first_imgSaturday, December 1, 2018 • 1–3 p.m.Kevin France, Assistant Professor, Astrophysical and Planetary SciencesExoplanet detection observations from ground-based telescopes and space missions like Kepler have shown that, on average, every star in the Milky Way hosts a planetary system. With so many planets now discovered, the challenge of the next three decades is assessing these planets habitability and search for signs of active biology. NASA is currently developing the concept for Ultraviolet/Optical/InfraRed Surveyor (LUVOIR) to discover ‘Pale Blue Dots’ around Sun-like stars beyond our solar system and probe their atmospheres for signs of life. CU Boulder is playing a leading role in the scientific and technical development of LUVOIR – including the only instrument design study led by a university.In this presentation, France will give an overview of recent discoveries in extrasolar planets to provide a context for our place in the Milky Way and talk about the steps LUVOIR will take to discover and characterize biologically active worlds beyond the solar system. He will focus on the role CU Boulder is playing in this story and emphasize how CU’s space-flight experiments flying on rockets and small satellites today are paving the way for the instruments LUVOIR will require in the next decade. Following his CU on the Weekend program, France and his students will provide a free tour of the CU Boulder astrophysics rocket laboratory in the Laboratory for Atmospheric and Space Physics (LASP). LASP is located on Innovation Drive and Colorado Avenue, east of the Jennie Smoly Caruthers Biotechnology Building. Advanced registration was required, but the tour is now full.Download PosterAbout the presenterKevin France is an assistant professor in the Department of Astrophysical and Planetary Sciences at the University of Colorado Boulder and works at the Laboratory for Atmospheric and Space Physics. Dr. France’s research focuses on exoplanets and their host stars, protoplanetary disks and the development of instrumentation for space astrophysics. He is a regular guest observer with the Hubble Space Telescope, a member of the LUVOIR Science and Technology Definition Team and is the Principal Investigator of NASA-supported sounding rocket and small satellite programs to study exoplanet atmospheres and flight-test critical path hardware for a future missions like LUVOIR. Kevin received his doctorate from the Johns Hopkins University in 2006. Following a postdoc at the Canadian Institute of Theoretical Astrophysics in Toronto and a NASA Roman Fellowship, he moved into his present position at the University of Colorado Boulder. To find out more, visit France’s website. Share Share via TwitterShare via FacebookShare via LinkedInShare via E-maillast_img read more

From the red carpet to the classroom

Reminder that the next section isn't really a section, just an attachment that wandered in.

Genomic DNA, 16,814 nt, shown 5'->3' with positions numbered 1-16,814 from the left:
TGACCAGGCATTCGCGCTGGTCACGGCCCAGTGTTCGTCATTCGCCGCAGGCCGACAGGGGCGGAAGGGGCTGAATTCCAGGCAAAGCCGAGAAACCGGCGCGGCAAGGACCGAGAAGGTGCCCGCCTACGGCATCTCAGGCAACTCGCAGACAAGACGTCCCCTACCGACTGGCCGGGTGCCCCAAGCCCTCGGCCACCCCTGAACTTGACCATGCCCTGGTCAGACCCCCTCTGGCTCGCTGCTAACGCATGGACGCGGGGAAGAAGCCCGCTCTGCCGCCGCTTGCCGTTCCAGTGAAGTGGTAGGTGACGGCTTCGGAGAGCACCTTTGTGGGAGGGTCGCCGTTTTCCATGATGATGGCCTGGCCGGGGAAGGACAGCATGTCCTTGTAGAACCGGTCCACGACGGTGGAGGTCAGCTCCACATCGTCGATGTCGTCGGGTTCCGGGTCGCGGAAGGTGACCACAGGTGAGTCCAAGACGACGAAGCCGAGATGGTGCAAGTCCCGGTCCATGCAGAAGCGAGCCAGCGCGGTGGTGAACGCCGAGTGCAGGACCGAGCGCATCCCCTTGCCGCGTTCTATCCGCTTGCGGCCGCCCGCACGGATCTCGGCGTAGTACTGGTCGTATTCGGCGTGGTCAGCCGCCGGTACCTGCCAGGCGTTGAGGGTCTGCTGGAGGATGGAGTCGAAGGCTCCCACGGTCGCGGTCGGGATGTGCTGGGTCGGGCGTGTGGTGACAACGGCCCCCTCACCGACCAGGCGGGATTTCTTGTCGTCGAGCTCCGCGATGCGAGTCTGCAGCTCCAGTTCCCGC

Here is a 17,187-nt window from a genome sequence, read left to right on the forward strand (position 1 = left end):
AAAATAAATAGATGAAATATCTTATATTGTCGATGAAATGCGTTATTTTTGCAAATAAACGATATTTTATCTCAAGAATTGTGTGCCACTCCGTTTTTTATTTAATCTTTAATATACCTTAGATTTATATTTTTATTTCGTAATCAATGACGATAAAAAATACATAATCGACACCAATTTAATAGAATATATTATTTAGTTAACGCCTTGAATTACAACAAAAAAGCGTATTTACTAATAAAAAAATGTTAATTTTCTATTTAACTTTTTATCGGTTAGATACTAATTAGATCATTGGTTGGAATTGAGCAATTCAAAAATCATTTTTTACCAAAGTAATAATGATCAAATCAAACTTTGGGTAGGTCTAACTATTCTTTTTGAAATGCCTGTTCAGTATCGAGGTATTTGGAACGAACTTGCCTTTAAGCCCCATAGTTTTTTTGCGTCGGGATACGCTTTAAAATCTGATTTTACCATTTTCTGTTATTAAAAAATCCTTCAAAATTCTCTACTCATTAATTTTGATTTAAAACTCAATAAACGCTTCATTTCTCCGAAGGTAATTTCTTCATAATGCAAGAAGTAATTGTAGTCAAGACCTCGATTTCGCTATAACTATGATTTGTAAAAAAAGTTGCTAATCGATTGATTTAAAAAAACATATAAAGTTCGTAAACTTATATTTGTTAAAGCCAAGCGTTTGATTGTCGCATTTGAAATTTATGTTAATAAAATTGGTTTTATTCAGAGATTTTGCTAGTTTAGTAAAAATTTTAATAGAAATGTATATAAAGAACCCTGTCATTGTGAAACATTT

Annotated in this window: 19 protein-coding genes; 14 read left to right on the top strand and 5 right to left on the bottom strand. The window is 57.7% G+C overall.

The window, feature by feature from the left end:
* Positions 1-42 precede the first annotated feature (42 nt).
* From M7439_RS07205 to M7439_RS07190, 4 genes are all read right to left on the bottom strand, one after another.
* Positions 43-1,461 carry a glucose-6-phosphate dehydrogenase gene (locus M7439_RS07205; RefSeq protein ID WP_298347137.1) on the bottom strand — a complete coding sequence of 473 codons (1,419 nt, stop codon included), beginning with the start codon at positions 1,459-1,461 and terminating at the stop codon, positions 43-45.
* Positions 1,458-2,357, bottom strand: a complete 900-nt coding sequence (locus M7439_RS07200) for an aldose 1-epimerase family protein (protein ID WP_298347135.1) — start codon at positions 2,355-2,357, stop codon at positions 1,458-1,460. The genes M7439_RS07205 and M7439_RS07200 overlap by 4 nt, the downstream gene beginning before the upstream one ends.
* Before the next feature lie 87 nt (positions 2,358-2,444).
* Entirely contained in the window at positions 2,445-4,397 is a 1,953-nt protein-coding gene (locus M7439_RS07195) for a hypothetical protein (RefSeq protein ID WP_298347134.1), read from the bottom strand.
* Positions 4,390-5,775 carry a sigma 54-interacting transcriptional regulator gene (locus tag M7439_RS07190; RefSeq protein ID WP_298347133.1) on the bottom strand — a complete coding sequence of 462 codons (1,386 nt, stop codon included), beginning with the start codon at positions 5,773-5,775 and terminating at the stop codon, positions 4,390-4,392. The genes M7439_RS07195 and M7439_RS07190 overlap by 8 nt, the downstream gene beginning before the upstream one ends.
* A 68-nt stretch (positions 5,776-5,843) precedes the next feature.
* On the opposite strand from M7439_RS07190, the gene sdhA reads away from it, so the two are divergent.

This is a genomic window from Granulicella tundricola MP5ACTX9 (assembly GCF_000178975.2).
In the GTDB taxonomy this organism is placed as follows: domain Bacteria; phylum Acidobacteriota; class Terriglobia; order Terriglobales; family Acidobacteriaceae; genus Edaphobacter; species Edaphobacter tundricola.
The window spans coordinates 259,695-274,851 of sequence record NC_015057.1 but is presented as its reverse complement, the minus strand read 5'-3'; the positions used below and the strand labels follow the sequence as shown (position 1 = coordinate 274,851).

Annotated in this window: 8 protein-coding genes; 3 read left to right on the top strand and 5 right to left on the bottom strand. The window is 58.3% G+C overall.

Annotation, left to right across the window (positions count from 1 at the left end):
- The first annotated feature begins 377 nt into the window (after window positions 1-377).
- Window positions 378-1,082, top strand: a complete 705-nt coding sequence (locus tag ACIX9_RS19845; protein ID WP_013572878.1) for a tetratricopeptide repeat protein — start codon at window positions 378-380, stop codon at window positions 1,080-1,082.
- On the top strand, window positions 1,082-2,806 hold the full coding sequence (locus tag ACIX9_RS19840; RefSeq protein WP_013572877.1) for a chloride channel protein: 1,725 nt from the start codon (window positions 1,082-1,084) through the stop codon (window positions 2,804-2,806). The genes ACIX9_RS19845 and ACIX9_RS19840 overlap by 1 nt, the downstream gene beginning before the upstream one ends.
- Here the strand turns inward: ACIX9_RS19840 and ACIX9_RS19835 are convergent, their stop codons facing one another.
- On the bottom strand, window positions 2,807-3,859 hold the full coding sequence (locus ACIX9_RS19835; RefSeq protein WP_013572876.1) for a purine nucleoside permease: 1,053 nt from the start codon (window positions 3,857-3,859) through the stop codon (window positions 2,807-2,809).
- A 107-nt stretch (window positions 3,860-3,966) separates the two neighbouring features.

first_imgShare Share via TwitterShare via FacebookShare via LinkedInShare via E-mail Published: April 26, 2019 • By Sam Linnerooth Don McKinney was ready to give up music for good. He had been playing the clarinet for three years but began to resent the instrument in the seventh grade.“I wanted to quit band,” said McKinney. “I was the only boy playing clarinet at the time and I felt like an outsider.”Fortunately, the band director in his rural Pennsylvania middle school wouldn’t let him give up so easily. As most good mentors do, he saw McKinney’s potential and pushed him to try the saxophone. McKinney was hooked. The saxophone led him to conducting and eventually producing.The road to the GrammysNearly three decades later, McKinney—now director of bands in CU Boulder’s College of Music—found himself more than 2,000 miles away struggling to stay awake in the backseat of a ride-sharing car headed for Los Angeles International Airport.It was 3 a.m. on a Monday and he needed to be back on campus for an important meeting later that morning. McKinney, however, still had other things on his mind.He was in LA as a 2019 Grammy Award nominee for producing John Williams at the Movies with the Dallas Wind Symphony.Just hours earlier he and his husband were posing for photos on the Grammys red carpet before filing into the Staples Center with stars such as Lady Gaga and Post Malone.“It’s a whole different world of music that I had never been exposed to,” said McKinney, who was nominated for Best Classical Compendium.After hours of festivities at the Microsoft Theater, the nominees walked across the street to Staples Center for the nationally televised ceremony.While he didn’t win, McKinney remembers the night, including the afterparty, as a pretty great way to spend a Sunday night.“Just imagine the largest ballroom you’ve ever seen in your entire life filled to the hilt with people and food and circus acts,” he said. “Every food station had acrobatic dancers in these wonderful 18th century powdered wigs.”Finding a passionLooking back now, McKinney was never sure he’d be able to make a career in music, much less earn a Grammy nomination. He had other dreams anyway.“I would’ve been a veterinarian in a heartbeat, because I love animals,” he said.McKinney still lights up at the thought of that earliest career aspiration, but he changed paths in high school after realizing veterinary school meant more math and science. It was around that time that he really leaned into his love of music.McKinney credits his own music mentors—particularly the middle school band director—for shaping his career and leadership style.“I think it was one of those things as a teacher, he saw potential in me,” said McKinney. “As a teacher I see this happen too. When you see potential in a student, you really encourage them.”As an undergraduate student, McKinney briefly crossed paths with another unlikely mentor, Jerry Junkin, a highly regarded conductor, at a conducting workshop.Junkin eventually recruited McKinney as a producer for the Dallas Wind Symphony.“It’s definitely an extension of everything I’ve done as a conductor,” said McKinney. “It just felt like a natural fit for me.”The Grammy-nominated “John Williams at the Movies” recording was the fifth project McKinney produced with Junkin and the Dallas Wind Symphony.In addition to this role as producer and position as director of bands at CU Boulder, McKinney also conducts the CU Wind Symphony.“It’s become my career now,” he said. “It never really feels to me like I go to work because I’ve found my life’s passion. For me, it’s just about coming to do something I really love.”Now settled back into the rhythm of life on campus, McKinney hopes to draw from his past experiences to motivate young musicians.  “As a teacher, years later, I try to look out for my own students at that moment where they’re getting frustrated or they’re doubting themselves,” said McKinney. “It’s moments like that when teachers like us have to say, ‘Yes this can work out for you and this is how and this is why, because it has happened to me too.’”Categories:Arts & HumanitiesNews Headlineslast_img read more